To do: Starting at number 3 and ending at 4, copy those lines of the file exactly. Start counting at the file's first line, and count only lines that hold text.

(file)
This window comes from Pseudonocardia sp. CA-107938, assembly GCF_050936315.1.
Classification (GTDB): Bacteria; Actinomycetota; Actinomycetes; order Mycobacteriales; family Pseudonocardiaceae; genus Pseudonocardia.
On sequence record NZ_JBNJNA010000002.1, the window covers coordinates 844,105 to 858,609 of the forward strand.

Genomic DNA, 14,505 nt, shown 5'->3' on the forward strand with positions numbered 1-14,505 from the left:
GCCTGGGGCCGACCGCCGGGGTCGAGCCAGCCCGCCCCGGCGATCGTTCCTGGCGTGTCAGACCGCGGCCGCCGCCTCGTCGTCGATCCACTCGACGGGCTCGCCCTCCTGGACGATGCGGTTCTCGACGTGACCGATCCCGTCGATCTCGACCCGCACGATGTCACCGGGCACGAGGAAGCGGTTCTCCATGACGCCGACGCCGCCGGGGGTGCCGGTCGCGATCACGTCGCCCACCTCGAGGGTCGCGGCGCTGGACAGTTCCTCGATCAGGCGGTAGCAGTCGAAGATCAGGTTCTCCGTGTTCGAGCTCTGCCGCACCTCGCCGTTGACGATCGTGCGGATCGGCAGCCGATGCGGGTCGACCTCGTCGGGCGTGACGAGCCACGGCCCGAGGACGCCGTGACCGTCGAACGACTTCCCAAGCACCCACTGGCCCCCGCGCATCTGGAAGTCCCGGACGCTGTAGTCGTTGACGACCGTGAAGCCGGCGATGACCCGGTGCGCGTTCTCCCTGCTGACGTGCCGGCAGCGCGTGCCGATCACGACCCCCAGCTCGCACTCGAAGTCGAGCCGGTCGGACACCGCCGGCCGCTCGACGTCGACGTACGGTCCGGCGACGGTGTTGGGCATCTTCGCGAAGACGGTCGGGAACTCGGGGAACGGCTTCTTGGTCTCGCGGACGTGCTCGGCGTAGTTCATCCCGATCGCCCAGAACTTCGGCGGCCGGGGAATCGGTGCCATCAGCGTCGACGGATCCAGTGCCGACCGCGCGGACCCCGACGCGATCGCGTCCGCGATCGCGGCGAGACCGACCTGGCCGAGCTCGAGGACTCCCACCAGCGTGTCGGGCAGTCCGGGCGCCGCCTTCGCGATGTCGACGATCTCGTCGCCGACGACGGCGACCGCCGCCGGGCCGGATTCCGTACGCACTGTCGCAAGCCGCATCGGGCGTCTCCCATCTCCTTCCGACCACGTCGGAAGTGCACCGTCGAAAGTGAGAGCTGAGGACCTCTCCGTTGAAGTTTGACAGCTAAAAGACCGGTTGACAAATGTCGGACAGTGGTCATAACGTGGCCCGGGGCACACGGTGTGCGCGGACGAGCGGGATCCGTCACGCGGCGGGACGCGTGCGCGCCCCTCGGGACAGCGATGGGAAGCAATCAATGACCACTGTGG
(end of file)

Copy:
On sequence record NZ_JBNJNA010000002.1, the window covers coordinates 844,105 to 858,609 of the forward strand.

Genomic DNA, 14,505 nt, shown 5'->3' on the forward strand with positions numbered 1-14,505 from the left: